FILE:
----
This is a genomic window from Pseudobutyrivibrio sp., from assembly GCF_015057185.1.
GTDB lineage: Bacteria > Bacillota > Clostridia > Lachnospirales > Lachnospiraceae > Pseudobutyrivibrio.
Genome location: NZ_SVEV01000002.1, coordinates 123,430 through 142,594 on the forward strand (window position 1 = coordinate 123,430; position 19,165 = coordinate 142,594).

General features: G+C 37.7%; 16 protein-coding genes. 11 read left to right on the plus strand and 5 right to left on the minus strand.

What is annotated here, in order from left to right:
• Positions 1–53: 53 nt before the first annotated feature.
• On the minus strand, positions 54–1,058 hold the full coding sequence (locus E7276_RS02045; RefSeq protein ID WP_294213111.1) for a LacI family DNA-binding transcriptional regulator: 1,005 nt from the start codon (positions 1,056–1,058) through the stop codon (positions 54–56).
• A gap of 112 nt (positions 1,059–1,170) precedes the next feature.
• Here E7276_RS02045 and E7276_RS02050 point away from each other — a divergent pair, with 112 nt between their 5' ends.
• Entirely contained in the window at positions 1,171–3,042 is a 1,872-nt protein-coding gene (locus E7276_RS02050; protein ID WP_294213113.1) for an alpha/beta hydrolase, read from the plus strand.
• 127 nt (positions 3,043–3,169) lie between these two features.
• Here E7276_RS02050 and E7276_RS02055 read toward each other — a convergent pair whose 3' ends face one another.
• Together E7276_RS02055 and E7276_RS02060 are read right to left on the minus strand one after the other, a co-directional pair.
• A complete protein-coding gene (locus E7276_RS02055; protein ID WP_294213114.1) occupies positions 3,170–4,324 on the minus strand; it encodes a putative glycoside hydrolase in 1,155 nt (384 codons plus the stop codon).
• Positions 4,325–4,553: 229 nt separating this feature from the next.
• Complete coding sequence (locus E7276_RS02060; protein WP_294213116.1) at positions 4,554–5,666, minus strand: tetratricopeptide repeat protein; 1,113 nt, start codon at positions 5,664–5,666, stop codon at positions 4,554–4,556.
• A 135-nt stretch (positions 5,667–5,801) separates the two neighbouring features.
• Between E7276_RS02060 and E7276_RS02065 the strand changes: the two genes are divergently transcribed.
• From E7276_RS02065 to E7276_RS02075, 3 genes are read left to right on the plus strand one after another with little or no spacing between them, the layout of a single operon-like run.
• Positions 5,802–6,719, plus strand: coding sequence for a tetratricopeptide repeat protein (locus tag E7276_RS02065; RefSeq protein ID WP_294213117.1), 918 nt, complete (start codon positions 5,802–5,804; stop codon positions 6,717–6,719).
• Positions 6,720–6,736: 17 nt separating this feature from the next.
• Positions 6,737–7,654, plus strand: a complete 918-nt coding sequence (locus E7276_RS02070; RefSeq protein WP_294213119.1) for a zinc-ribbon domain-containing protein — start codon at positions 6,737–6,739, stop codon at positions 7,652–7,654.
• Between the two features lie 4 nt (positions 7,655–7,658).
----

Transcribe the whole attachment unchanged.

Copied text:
This is a genomic window from Pseudobutyrivibrio sp., from assembly GCF_015057185.1.
GTDB lineage: Bacteria > Bacillota > Clostridia > Lachnospirales > Lachnospiraceae > Pseudobutyrivibrio.
Genome location: NZ_SVEV01000002.1, coordinates 123,430 through 142,594 on the forward strand (window position 1 = coordinate 123,430; position 19,165 = coordinate 142,594).

General features: G+C 37.7%; 16 protein-coding genes. 11 read left to right on the plus strand and 5 right to left on the minus strand.

What is annotated here, in order from left to right:
• Positions 1–53: 53 nt before the first annotated feature.
• On the minus strand, positions 54–1,058 hold the full coding sequence (locus E7276_RS02045; RefSeq protein ID WP_294213111.1) for a LacI family DNA-binding transcriptional regulator: 1,005 nt from the start codon (positions 1,056–1,058) through the stop codon (positions 54–56).
• A gap of 112 nt (positions 1,059–1,170) precedes the next feature.
• Here E7276_RS02045 and E7276_RS02050 point away from each other — a divergent pair, with 112 nt between their 5' ends.
• Entirely contained in the window at positions 1,171–3,042 is a 1,872-nt protein-coding gene (locus E7276_RS02050; protein ID WP_294213113.1) for an alpha/beta hydrolase, read from the plus strand.
• 127 nt (positions 3,043–3,169) lie between these two features.
• Here E7276_RS02050 and E7276_RS02055 read toward each other — a convergent pair whose 3' ends face one another.
• Together E7276_RS02055 and E7276_RS02060 are read right to left on the minus strand one after the other, a co-directional pair.
• A complete protein-coding gene (locus E7276_RS02055; protein ID WP_294213114.1) occupies positions 3,170–4,324 on the minus strand; it encodes a putative glycoside hydrolase in 1,155 nt (384 codons plus the stop codon).
• Positions 4,325–4,553: 229 nt separating this feature from the next.
• Complete coding sequence (locus E7276_RS02060; protein WP_294213116.1) at positions 4,554–5,666, minus strand: tetratricopeptide repeat protein; 1,113 nt, start codon at positions 5,664–5,666, stop codon at positions 4,554–4,556.
• A 135-nt stretch (positions 5,667–5,801) separates the two neighbouring features.
• Between E7276_RS02060 and E7276_RS02065 the strand changes: the two genes are divergently transcribed.
• From E7276_RS02065 to E7276_RS02075, 3 genes are read left to right on the plus strand one after another with little or no spacing between them, the layout of a single operon-like run.
• Positions 5,802–6,719, plus strand: coding sequence for a tetratricopeptide repeat protein (locus tag E7276_RS02065; RefSeq protein ID WP_294213117.1), 918 nt, complete (start codon positions 5,802–5,804; stop codon positions 6,717–6,719).
• Positions 6,720–6,736: 17 nt separating this feature from the next.
• Positions 6,737–7,654, plus strand: a complete 918-nt coding sequence (locus E7276_RS02070; RefSeq protein WP_294213119.1) for a zinc-ribbon domain-containing protein — start codon at positions 6,737–6,739, stop codon at positions 7,652–7,654.
• Between the two features lie 4 nt (positions 7,655–7,658).